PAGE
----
Tips to Curb Sugar Cravings from Online Dietitian

Curb your sweet tooth and get healthier!


It always feels like there are new “findings” that contradict old information. Well, that’s science, and the more we know, the more we can adapt to improve our lives. (Make sure you’re getting your science from a reliable source — influencers and social media don’t count!).


It’s important, however, to discern between fads and backed scientific data. Where does the information come from? Is it backed by years of benchmarked research? And, it’s key to remember that our knowledge changes with time, with research, with new technologies and advancements. So, luckily, we’re not back in ancient times using dead mouse paste to cure toothaches.


The Dietary Advisory Committee – an appointed federal nutrition panel comprised of the best nutritionists, registered dietitians, physicians, medical doctors, and professors of medicine and nutrition – meets every five years to comb through the latest scientific and medical literature to prepare a report and dietary recommendations for the next edition of Dietary Guidelines. The entire report can be read online.


Once the data has been reviewed, the panel makes recommendations that, though not official guidelines, impact the diets of millions of people. For instance, these guidelines are adopted by the Departments of Health and Human Services and Agriculture and taken into account when creating school program menus.


In 2015, when the committee released its recommendations, they caused quite a stir. The long-time low-fat, low-cholesterol focus has shifted, leaving room for eggs and shrimp in our diets. But the big gulp has been about sugar. The panel recommends that no more than twelve teaspoons a day be consumed (for adults), as sugar has been a large factor in obesity and chronic disease in America. Considering the average American consumes between 25 and 30 teaspoons of sugar each day, more than double the recommendation, this new information can radically shift the way people eat. (Just for perspective, one 12-ounce Coca-Cola has 18.2 teaspoons of sugar).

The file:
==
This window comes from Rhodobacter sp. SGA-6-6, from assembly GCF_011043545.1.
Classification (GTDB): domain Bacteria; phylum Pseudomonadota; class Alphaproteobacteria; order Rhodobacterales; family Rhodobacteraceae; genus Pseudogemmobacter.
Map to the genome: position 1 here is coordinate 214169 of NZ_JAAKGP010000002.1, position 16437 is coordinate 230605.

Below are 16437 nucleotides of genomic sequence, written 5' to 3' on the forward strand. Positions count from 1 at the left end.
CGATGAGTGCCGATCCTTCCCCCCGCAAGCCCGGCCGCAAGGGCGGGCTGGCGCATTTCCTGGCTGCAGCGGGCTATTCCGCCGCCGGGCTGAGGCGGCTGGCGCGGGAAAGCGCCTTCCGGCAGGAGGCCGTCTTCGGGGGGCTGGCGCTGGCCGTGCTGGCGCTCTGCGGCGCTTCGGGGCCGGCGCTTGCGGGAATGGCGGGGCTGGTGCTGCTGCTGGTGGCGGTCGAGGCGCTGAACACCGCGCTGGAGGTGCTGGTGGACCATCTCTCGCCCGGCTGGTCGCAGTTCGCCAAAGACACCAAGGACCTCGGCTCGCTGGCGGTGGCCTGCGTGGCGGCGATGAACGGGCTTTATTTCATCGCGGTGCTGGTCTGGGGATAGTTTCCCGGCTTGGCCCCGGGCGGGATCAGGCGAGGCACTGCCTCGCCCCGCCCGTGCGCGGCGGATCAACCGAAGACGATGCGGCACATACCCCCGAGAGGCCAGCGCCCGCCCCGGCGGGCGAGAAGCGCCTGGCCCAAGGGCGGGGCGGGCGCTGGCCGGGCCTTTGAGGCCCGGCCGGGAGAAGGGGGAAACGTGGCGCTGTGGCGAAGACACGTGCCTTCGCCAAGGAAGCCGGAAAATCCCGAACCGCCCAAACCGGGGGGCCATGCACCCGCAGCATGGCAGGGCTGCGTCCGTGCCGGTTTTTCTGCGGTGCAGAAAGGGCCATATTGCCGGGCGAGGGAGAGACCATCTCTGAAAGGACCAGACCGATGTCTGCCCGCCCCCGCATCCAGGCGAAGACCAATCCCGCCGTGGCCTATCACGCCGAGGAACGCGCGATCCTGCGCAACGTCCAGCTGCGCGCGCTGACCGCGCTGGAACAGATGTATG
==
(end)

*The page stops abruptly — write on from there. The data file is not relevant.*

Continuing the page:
As a nutritionist, registered dietitian, and personal trainer online, this report confirmed what, I believe, we’ve all felt for a long time. The Guidelines Report stated that “Higher consumption of sugar-sweetened foods and beverages, as well as refined grains, was identified as detrimental in almost all conclusion statements with moderate to strong evidence.”


With our tongues geared to craving sugar, there are some practical, painless ways to reduce sugar in our diets.


Read Food Labels: A lot of sugars we consume are because we’re not even aware of the sugars we’re consuming. On food labels, ingredients are listed in order of how much each ingredient is used. If sugar, or any of its pseudonyms, are in the top five, that’s a red flag. Watch out for: fructose, sucrose, molasses, corn syrup, honey, brown rice syrup, maple syrup.

Buy “unsweetened:” This way, we can control how much sugar we want.

Cut back slowly: The idea isn’t to slash all sugar from our diet. But we can cut back. Instead of using one packet of sugar in coffee, try 2/3 of a packet … Pretty soon our bodies will find things “too sweet.”

Find yummy replacements: Proteins + fats (yes, fats) are great snacks. Almonds. Eggs and avocados. Olive oil drizzled on brown toast with feta cheese. Cutting sugar doesn’t mean cutting taste. Think of the great flavors nature has: nutmeg, cinnamon, vanilla bean … all “sweet” replacements. Plus, the flavor won’t be masked by the sweetness.

“Diet” is not the answer: Replacing sodas with diet soda isn’t a way to cut sugars.

Cutting back on sugar from your diet is a huge step toward living a healthier life.  It’s simply a matter of modification and moderation. We don’t expect you to pass up your grandma’s sweet potato pie. Food is tradition and health. Our daily habits, though, can change so we can improve our wellness, one bite at a time.